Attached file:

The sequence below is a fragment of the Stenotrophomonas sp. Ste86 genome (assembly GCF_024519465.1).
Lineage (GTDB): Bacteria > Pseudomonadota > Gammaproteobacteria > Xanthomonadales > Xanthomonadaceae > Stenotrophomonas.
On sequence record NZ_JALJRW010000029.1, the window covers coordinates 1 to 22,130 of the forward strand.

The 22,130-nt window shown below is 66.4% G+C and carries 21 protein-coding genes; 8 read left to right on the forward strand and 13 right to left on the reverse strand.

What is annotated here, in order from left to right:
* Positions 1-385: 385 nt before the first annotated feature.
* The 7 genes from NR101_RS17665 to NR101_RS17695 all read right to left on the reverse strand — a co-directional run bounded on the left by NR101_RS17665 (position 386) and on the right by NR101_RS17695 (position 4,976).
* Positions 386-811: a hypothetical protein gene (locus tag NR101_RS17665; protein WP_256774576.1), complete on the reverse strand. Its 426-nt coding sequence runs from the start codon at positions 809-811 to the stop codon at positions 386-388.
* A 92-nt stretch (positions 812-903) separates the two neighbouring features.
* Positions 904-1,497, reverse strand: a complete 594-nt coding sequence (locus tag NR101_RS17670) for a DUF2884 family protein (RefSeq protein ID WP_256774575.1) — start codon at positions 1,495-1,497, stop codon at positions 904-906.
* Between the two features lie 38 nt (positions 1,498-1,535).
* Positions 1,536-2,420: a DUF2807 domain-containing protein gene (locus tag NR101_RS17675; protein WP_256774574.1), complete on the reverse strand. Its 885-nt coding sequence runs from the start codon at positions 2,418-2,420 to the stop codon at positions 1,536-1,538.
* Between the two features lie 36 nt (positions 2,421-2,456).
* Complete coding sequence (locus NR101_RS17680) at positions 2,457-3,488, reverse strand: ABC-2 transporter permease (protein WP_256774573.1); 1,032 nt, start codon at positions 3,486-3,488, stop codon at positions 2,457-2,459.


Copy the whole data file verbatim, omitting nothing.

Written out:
The sequence below is a fragment of the Stenotrophomonas sp. Ste86 genome (assembly GCF_024519465.1).
Lineage (GTDB): Bacteria > Pseudomonadota > Gammaproteobacteria > Xanthomonadales > Xanthomonadaceae > Stenotrophomonas.
On sequence record NZ_JALJRW010000029.1, the window covers coordinates 1 to 22,130 of the forward strand.

The 22,130-nt window shown below is 66.4% G+C and carries 21 protein-coding genes; 8 read left to right on the forward strand and 13 right to left on the reverse strand.

What is annotated here, in order from left to right:
* Positions 1-385: 385 nt before the first annotated feature.
* The 7 genes from NR101_RS17665 to NR101_RS17695 all read right to left on the reverse strand — a co-directional run bounded on the left by NR101_RS17665 (position 386) and on the right by NR101_RS17695 (position 4,976).
* Positions 386-811: a hypothetical protein gene (locus tag NR101_RS17665; protein WP_256774576.1), complete on the reverse strand. Its 426-nt coding sequence runs from the start codon at positions 809-811 to the stop codon at positions 386-388.
* A 92-nt stretch (positions 812-903) separates the two neighbouring features.
* Positions 904-1,497, reverse strand: a complete 594-nt coding sequence (locus tag NR101_RS17670) for a DUF2884 family protein (RefSeq protein ID WP_256774575.1) — start codon at positions 1,495-1,497, stop codon at positions 904-906.
* Between the two features lie 38 nt (positions 1,498-1,535).
* Positions 1,536-2,420: a DUF2807 domain-containing protein gene (locus tag NR101_RS17675; protein WP_256774574.1), complete on the reverse strand. Its 885-nt coding sequence runs from the start codon at positions 2,418-2,420 to the stop codon at positions 1,536-1,538.
* Between the two features lie 36 nt (positions 2,421-2,456).
* Complete coding sequence (locus NR101_RS17680) at positions 2,457-3,488, reverse strand: ABC-2 transporter permease (protein WP_256774573.1); 1,032 nt, start codon at positions 3,486-3,488, stop codon at positions 2,457-2,459.